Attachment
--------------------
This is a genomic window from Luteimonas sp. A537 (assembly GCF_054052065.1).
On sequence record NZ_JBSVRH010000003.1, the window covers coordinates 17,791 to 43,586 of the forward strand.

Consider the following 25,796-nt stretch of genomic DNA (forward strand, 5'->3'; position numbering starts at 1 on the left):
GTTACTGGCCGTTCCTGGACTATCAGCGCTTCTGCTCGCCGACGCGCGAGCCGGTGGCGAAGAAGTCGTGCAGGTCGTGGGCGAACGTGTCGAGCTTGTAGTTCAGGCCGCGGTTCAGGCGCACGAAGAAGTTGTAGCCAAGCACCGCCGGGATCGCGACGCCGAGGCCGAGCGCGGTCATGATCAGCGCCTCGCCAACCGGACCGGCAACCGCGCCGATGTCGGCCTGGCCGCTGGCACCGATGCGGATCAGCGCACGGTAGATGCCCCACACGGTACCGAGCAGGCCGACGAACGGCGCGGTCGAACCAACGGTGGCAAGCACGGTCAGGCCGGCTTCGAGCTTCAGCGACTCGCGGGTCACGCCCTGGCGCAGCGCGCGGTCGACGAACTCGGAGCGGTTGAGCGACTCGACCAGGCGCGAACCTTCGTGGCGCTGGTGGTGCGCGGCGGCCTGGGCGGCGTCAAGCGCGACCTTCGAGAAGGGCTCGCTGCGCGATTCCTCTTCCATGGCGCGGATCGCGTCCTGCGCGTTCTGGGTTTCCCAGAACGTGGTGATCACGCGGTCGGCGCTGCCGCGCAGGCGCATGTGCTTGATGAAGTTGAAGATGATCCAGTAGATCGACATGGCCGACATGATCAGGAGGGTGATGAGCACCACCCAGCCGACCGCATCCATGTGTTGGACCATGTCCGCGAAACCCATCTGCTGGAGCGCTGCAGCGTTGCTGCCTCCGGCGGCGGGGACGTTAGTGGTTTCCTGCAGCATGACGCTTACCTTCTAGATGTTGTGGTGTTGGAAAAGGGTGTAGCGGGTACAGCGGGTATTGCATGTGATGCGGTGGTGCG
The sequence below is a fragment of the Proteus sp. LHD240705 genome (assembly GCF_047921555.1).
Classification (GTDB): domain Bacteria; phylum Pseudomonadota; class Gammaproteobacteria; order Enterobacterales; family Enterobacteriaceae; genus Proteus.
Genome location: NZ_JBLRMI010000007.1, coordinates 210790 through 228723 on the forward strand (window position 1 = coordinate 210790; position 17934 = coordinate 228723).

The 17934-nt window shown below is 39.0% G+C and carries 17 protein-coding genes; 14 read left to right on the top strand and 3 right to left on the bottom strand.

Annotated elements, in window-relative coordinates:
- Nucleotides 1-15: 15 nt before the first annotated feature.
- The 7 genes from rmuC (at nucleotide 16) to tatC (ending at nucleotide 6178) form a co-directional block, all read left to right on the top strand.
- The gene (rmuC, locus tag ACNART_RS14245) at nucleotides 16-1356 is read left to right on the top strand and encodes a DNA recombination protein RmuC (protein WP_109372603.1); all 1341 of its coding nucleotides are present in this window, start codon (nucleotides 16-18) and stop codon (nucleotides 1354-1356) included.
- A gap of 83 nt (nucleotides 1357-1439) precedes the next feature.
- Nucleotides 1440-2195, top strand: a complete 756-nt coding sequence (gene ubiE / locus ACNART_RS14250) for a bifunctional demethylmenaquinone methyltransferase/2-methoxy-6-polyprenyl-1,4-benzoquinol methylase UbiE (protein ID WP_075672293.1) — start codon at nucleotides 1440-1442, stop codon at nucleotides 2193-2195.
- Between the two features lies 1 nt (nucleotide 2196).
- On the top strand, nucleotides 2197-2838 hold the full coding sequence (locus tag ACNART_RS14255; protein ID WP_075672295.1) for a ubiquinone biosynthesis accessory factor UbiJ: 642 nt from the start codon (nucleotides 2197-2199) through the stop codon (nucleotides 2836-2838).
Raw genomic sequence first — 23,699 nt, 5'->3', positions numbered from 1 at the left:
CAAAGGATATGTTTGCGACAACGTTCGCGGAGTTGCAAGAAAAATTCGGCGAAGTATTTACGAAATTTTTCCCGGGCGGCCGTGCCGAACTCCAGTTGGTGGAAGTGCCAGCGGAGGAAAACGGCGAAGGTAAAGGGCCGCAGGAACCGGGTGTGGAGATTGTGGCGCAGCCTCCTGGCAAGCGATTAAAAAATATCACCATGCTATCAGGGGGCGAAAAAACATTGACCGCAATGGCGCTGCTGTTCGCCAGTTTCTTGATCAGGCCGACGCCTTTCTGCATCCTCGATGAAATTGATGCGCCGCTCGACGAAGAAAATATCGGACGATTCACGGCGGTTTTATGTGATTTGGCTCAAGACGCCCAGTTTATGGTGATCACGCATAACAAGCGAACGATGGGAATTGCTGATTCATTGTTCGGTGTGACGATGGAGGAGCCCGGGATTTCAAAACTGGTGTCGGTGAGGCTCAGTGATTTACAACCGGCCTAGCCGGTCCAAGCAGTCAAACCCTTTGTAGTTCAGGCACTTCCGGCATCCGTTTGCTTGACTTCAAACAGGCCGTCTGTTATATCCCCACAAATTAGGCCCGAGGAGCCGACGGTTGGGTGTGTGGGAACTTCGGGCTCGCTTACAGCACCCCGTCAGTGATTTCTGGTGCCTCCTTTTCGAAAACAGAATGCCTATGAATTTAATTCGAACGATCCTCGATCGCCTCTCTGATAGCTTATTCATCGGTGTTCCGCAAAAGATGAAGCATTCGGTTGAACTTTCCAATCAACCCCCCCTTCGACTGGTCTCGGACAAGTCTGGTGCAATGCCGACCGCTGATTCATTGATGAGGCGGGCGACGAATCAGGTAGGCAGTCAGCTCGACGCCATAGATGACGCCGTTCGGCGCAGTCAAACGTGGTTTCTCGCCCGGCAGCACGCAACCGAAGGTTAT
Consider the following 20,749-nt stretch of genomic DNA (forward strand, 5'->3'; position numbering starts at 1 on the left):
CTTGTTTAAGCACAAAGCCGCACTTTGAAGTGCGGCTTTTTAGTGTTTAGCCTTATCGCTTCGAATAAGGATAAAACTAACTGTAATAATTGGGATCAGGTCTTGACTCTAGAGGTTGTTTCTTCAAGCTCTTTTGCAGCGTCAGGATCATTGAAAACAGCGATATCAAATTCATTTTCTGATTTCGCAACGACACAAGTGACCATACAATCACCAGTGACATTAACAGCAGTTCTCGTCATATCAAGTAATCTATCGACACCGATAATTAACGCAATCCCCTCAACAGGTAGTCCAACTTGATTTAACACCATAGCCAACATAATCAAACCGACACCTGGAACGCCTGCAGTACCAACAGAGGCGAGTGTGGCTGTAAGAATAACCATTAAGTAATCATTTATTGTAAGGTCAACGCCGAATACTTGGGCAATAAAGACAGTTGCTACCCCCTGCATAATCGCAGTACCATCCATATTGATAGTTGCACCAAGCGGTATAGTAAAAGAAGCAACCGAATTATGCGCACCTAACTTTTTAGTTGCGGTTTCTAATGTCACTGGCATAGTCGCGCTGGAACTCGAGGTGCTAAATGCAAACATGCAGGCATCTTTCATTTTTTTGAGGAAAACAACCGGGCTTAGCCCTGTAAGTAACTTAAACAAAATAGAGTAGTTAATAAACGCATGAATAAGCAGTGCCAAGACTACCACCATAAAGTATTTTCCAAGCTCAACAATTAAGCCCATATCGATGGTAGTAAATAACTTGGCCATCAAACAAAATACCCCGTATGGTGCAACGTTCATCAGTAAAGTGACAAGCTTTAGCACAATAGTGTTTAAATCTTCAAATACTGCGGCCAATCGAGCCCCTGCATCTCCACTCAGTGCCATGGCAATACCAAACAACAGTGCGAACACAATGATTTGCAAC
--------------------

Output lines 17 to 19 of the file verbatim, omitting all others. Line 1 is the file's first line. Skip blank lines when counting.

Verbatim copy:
Raw genomic sequence first — 23,699 nt, 5'->3', positions numbered from 1 at the left:
CAAAGGATATGTTTGCGACAACGTTCGCGGAGTTGCAAGAAAAATTCGGCGAAGTATTTACGAAATTTTTCCCGGGCGGCCGTGCCGAACTCCAGTTGGTGGAAGTGCCAGCGGAGGAAAACGGCGAAGGTAAAGGGCCGCAGGAACCGGGTGTGGAGATTGTGGCGCAGCCTCCTGGCAAGCGATTAAAAAATATCACCATGCTATCAGGGGGCGAAAAAACATTGACCGCAATGGCGCTGCTGTTCGCCAGTTTCTTGATCAGGCCGACGCCTTTCTGCATCCTCGATGAAATTGATGCGCCGCTCGACGAAGAAAATATCGGACGATTCACGGCGGTTTTATGTGATTTGGCTCAAGACGCCCAGTTTATGGTGATCACGCATAACAAGCGAACGATGGGAATTGCTGATTCATTGTTCGGTGTGACGATGGAGGAGCCCGGGATTTCAAAACTGGTGTCGGTGAGGCTCAGTGATTTACAACCGGCCTAGCCGGTCCAAGCAGTCAAACCCTTTGTAGTTCAGGCACTTCCGGCATCCGTTTGCTTGACTTCAAACAGGCCGTCTGTTATATCCCCACAAATTAGGCCCGAGGAGCCGACGGTTGGGTGTGTGGGAACTTCGGGCTCGCTTACAGCACCCCGTCAGTGATTTCTGGTGCCTCCTTTTCGAAAACAGAATGCCTATGAATTTAATTCGAACGATCCTCGATCGCCTCTCTGATAGCTTATTCATCGGTGTTCCGCAAAAGATGAAGCATTCGGTTGAACTTTCCAATCAACCCCCCCTTCGACTGGTCTCGGACAAGTCTGGTGCAATGCCGACCGCTGATTCATTGATGAGGCGGGCGACGAATCAGGTAGGCAGTCAGCTCGACGCCATAGATGACGCCGTTCGGCGCAGTCAAACGTGGTTTCTCGCCCGGCAGCACGCAACCGAAGGTTAT
Consider the following 20,749-nt stretch of genomic DNA (forward strand, 5'->3'; position numbering starts at 1 on the left):